What Damages Are Available in a Bad Faith Insurance Claim?
Insurance companies have an obligation to handle claims in good faith. It means that insurers must promptly investigate valid claims for damages and provide compensation for a covered loss.
Unfortunately, not all insurers act in good faith when handling insurance claims. If you suspect that an insurance company acts in bad faith, you may have grounds to sue the company and recover damages.
The recoverable damages depend on the circumstances of your case, the financial losses caused by the insurer’s bad faith conduct, and the severity of that conduct.
Speak with a Tampa insurance bad faith attorney at HD Law Partners to discuss your case and determine if you have grounds to sue your insurer and obtain compensation.
What is a bad faith insurance claim?
Section 624.155, Florida Statutes, allows the insured to file a lawsuit against an insurance company when the latter is acting in bad faith. You can file a bad faith insurance claim when any of the following occurs:
- Dragging out the claims process by waiting to investigate your claim or inspect the damages;
- Failing to conduct a prompt and complete investigation;
- Ignoring your claim or letters and failing to respond within the applicable timeframe;
- Demanding additional documentation without a reasonable explanation or good cause;
- Unreasonably denying requests for medical treatment approval;
- Refusing to pay a valid claim;
- Denying a claim without an explanation; or
- Wrongfully underpaying a claim.
When any of the above-mentioned occurs, you may have grounds to file a bad faith insurance claim to seek compensation for the losses you are entitled to as well as additional damages caused by the insurer’s bad faith conduct.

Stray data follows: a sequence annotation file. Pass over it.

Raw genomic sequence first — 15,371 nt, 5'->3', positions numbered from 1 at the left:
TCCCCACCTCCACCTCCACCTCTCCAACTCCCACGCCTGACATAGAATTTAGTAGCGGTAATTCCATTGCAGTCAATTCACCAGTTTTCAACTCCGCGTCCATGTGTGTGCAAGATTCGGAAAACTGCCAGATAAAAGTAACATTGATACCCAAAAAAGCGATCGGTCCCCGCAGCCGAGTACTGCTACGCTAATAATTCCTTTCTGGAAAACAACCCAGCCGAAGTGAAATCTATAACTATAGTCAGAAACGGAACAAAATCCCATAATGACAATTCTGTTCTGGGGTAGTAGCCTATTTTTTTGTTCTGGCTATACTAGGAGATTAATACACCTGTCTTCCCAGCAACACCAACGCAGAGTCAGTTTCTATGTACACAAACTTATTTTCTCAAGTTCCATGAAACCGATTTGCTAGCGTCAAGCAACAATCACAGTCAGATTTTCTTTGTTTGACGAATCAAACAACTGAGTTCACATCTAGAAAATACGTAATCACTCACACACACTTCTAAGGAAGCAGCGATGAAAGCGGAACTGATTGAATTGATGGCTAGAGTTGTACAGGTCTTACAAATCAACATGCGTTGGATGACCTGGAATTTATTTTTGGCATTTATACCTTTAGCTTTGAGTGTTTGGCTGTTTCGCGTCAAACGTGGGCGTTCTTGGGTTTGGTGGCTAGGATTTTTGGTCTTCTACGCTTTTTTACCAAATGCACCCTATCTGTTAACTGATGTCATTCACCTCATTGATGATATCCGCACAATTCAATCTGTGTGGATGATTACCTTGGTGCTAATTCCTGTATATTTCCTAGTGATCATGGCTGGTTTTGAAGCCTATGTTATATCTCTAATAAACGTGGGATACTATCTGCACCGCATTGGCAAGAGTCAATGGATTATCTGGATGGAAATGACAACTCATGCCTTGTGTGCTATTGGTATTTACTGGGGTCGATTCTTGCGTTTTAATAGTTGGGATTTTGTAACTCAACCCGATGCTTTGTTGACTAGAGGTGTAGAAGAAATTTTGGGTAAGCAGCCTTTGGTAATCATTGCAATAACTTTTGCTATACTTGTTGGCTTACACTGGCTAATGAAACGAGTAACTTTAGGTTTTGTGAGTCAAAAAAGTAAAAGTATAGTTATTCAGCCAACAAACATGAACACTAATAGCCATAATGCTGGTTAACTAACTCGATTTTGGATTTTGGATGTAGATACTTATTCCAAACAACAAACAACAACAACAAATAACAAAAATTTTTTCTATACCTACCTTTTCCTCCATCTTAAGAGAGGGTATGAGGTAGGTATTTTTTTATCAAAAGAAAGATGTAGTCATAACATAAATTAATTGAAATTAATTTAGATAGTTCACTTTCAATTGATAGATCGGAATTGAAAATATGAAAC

What damages can I recover in my bad faith insurance claim?
If you are eligible to sue an insurance company for acting in bad faith, you may be able to recover the full value of your original claim in addition to bad faith damages, which will be determined on a case-by-case basis.
Bad faith damages usually include court costs, legal fees, and attorney’s fees incurred by the claimant in bringing a bad faith insurance claim. Also, if you incurred losses because of the insurer’s bad faith conduct – for example, emotional distress caused by unreasonable delays in your case – you may be entitled to additional damages.
If the insurer shows reckless disregard for your rights or its conduct can be defined as willful, wanton, or malicious, you may be able to recover punitive damages pursuant to Florida Statute 624.155.
How to seek compensation through a bad faith insurance claim?
Under Florida law, you must file a Civil Remedy Notice before bringing a bad faith insurance claim against the insurer. The Notice must include the following:
- Which statutory provisions were violated by the insurance company;
- The name of the insurance adjuster or another person involved in the violation;
- The facts and circumstances surrounding the alleged bad faith insurance conduct; and
- Reference to specific provisions in the policy that were violated by the insurer.
It is essential to contact an insurance bad faith attorney to help you obtain a judgment against the insurance company. After the filing of the Notice, the insurance company has 60 days to “cure” the alleged violation. If no action is taken, you may proceed with a lawsuit to seek compensation.
Talk to our Tampa insurance bad faith lawyers to determine what damages may be available in your claim against the insurer. Contact HD Law Partners for a case evaluation. Call 813-964-7878.